April 2018


Livingston Parish Sheriff Jason Ard recently spoke to the Livingston Parish Chamber of Commerce about his concerns on how to best handle school safety.

At the request of school officials, Livingston Parish Sheriff Jason Ard says he is considering asking voters to approve a new half-cent sales tax on the Nov. 6, 2018 ballot to fund the placement of school resource officers at each of the district’s 46 campuses.

The school system currently has seven resource officers who are responsible for all campuses parishwide. One officer each from the Denham Springs and Walker police departments serves the schools within city limits, while the other five are sheriff’s deputies assigned to geographic zones across the parish. The school district pays about half the cost of the officers through agreements with the law enforcement agencies.

Ard says the parish would need at least 50 SROs to meet the current demand, and he estimates the cost for each SRO to be approximately $111,000 annually, which includes wages, benefits, equipment and a mobile unit. Current sales tax estimates suggest a half-cent sales tax could raise between $8 million and $10 million.



Pictured, left to right, are 2017 National Winner Gabriel Garland, Albany Middle School; 2018 State Winner James Weedman, Albany Middle School; Teacher Christina McKay; 2018 State Winner Solomon Toney, Albany Middle School; Teacher Karen Pourciau, 2018 State Winner Colin Schultz, Live Oak High School; and Speech Therapist Allison Richardson. Not pictured are 2017 National Winner Zachary Yang, Southside Elementary; and 2017 State Winner Isaiah Johnson, Freshwater Elementary.

Livingston Parish Public School administrators, board members and faculty recently recognized the parish’s top winners in the “Yes I Can” competition at the state and national levels for 2017 and 2018.

The “Yes I Can” awards program, which is sponsored by the Council for Exceptional Children (CEC), recently recognized Livingston Parish students with exceptionalities for their outstanding achievements. The program recognizes accomplishments in six categories:  academics, arts, school and community activities, self-advocacy, technology and transition; as well as those education professionals who work with the children and youth.



The Livingston Parish Chamber of Commerce recently awarded scholarships to 17 parish seniors during its annual State of Education meeting. Each scholarship, valued at $500, is made possible through contributions from member businesses.

Winners of this year’s scholarships included: pictured left to right, (standing) Ryan Bishop, Madison Milton, Shelly Ardonne, Luke Seguin, Marian Luzier, Emily Otken, Alana Chandler, Superintendent Rick Wentzel, Trevor Ray, Halee Morris, (seated) Hannah Delatte, Hannah Gautreau, Taylor Alleman, Rebecca Judge, Sara Hazleton, Nathalie Danie, and Aimee Ardonne.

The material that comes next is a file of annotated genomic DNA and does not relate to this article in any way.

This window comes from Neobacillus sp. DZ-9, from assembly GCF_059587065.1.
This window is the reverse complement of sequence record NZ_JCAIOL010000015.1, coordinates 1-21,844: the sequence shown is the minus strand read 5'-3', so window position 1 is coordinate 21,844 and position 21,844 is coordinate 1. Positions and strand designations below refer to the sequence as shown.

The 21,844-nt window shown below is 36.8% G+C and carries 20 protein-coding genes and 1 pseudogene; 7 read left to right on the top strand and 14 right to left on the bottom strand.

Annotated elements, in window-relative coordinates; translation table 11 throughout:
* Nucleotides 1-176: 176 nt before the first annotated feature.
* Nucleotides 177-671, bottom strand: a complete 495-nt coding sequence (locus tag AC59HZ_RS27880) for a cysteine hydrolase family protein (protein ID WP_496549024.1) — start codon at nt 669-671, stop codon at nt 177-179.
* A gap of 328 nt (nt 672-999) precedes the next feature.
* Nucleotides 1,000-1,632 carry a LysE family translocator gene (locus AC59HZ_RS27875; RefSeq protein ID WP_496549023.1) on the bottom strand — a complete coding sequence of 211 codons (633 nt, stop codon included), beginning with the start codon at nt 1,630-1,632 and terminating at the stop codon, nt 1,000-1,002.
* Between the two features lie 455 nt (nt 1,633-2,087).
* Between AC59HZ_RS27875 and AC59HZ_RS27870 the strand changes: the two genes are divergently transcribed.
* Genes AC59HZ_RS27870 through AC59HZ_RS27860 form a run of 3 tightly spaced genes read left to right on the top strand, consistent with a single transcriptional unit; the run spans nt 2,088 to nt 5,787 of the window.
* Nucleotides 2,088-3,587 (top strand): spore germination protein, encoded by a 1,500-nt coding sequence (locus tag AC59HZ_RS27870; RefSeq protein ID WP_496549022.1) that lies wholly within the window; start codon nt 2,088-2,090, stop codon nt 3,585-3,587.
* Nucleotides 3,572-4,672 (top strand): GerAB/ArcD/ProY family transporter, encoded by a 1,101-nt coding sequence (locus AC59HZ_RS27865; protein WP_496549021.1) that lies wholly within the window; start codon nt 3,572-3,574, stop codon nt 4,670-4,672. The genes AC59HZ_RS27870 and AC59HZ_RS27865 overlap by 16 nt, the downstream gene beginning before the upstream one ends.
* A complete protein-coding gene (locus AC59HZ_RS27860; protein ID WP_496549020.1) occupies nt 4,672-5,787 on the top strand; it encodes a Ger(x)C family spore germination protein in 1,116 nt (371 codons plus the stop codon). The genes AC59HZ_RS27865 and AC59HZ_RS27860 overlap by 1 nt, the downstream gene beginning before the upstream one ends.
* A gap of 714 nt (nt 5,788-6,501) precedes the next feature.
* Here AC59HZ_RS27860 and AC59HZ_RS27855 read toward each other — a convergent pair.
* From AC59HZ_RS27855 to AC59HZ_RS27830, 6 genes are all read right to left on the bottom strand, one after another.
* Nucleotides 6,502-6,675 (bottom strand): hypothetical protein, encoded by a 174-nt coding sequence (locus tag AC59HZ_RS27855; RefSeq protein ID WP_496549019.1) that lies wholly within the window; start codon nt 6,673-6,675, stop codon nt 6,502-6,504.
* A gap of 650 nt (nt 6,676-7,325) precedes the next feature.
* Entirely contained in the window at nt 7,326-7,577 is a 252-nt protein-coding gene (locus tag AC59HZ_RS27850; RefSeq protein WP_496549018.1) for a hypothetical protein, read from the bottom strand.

For the remainder of the month of April, the Livingston Parish Library’s Albany-Springfield Branch will showcase the 15th Annual Talented Visual Art Show featuring artwork from K-12 gifted and talented art students from across the parish. The library is located at 26941 La. Hwy. 43 in Albany. Photo courtesy of the Livingston Parish News.





Pictured from right to left are: (top row) Teacher Sara Young, Rylla Gautreau, Carmelo Morris, Justice Deer, Jackson Poe, Abby Washburn, Autumn Stafford, Maddox Thompson, Teacher Melanie Hickman; (middle row) Morgan Scott, Charlie Jo Walters, Lailah Sylve, Myles White, Garrett Inman, Cohen Johnson, Hayden Wilson, Collin Christian; (bottom row) BraLynn White and Chloe LaCost.

First graders at Doyle Elementary recently celebrated World Down Syndrome Day with a special lesson that illustrated how children with Down syndrome are more alike other children than they might appear.

The most interesting moment of the lesson came when the teacher asked the students if they knew someone with Down syndrome and they all answered “no.” That’s because one of their classmates, Myles White, is a child with Down syndrome.

“What a beautiful demonstration of inclusion,” said Elise White, Myles’ mother and a teacher at Doyle Elementary. “Our family is so thankful Myles attends a school that places value on an inclusive education. We strongly believe when children are educated together every child benefits and learns to accept their peers regardless of differences.”

The lesson included a story about a Down syndrome boy and emphasized how children with Down syndrome can accomplish many of the same things as other children, but maybe with a little help and support to get it done.

At the end of class, the students participated in a demonstration that allowed the students to experience what it might be like for a Down syndrome student learning to write and talk. The students put socks on their writing hands and tried to write a sentence, and then they stuffed marshmallows in their mouth and tried to talk.